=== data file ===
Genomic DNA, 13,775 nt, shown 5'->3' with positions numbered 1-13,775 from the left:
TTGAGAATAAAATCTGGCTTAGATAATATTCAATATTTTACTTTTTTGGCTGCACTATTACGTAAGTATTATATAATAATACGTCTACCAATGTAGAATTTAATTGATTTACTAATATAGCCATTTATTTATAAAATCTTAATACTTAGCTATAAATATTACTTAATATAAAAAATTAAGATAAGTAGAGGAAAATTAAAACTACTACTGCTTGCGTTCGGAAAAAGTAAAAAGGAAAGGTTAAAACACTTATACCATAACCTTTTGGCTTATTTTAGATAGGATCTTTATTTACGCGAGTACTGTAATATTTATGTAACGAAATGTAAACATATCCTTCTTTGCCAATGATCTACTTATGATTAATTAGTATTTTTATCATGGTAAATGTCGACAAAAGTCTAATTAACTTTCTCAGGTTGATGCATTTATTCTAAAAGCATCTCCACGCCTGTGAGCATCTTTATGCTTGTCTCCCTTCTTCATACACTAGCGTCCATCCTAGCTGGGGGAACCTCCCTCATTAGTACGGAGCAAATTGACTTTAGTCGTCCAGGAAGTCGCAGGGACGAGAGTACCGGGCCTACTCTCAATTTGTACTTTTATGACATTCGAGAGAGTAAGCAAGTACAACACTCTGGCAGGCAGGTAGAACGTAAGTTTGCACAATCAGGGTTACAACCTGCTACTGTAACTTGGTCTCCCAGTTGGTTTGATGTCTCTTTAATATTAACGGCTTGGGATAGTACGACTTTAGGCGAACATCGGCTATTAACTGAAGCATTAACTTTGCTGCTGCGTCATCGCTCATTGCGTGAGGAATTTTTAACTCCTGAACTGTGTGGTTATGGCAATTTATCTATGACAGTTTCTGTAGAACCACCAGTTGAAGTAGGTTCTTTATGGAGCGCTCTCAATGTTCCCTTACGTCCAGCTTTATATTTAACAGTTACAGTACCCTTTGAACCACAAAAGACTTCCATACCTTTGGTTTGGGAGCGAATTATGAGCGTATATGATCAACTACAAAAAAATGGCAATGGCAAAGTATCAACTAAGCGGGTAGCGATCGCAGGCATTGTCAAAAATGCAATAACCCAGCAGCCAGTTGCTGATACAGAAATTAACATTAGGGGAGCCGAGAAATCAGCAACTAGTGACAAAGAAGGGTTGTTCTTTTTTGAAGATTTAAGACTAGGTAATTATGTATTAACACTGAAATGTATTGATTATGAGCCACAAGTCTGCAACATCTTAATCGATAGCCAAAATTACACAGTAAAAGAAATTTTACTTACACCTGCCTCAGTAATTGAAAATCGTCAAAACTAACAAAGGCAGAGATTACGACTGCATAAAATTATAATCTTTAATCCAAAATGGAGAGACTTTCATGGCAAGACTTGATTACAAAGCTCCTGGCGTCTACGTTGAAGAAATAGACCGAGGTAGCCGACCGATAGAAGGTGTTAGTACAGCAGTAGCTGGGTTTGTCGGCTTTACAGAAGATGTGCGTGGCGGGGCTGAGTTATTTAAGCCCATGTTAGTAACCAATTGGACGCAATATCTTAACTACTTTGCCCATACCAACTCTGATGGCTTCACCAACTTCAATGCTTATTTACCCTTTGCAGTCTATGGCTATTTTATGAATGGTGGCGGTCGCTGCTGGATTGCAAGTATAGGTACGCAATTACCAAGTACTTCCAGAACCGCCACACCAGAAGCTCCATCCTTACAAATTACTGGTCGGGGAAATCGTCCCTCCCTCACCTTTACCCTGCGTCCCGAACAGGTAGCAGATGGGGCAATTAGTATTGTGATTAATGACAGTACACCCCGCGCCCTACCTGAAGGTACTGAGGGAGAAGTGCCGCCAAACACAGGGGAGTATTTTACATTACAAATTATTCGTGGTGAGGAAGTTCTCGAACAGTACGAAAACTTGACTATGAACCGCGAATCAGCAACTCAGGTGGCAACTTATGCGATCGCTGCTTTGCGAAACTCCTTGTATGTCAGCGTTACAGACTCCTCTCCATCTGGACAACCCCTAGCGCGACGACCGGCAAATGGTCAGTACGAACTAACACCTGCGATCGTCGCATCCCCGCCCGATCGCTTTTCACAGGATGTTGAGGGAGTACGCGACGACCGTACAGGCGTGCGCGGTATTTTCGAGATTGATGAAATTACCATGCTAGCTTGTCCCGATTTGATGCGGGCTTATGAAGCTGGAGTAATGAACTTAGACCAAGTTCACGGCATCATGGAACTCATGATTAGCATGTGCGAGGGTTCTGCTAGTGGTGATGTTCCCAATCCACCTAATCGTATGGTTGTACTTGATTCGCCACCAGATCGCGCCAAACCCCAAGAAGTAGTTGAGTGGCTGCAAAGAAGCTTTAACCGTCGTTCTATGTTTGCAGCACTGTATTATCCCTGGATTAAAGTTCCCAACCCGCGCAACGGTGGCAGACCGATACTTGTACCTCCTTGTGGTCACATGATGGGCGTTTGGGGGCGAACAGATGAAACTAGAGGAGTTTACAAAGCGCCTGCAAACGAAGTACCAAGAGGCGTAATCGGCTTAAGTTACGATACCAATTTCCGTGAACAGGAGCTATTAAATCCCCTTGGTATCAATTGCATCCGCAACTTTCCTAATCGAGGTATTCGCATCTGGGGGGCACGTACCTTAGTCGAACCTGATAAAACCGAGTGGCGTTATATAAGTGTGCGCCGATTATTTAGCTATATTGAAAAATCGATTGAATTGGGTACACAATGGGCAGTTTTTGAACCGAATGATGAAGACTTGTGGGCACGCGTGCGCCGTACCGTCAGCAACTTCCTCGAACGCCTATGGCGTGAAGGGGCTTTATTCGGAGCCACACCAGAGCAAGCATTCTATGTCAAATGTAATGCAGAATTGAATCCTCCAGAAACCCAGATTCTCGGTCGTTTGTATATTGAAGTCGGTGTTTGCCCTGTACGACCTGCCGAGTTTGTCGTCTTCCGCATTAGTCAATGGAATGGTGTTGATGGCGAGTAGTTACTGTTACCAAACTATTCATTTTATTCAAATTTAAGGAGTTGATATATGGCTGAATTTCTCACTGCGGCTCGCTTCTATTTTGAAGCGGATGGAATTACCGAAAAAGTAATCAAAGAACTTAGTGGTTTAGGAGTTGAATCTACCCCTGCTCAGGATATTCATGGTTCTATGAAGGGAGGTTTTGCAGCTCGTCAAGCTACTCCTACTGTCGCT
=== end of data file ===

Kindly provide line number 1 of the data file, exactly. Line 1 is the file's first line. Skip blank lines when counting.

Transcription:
Genomic DNA, 13,775 nt, shown 5'->3' with positions numbered 1-13,775 from the left: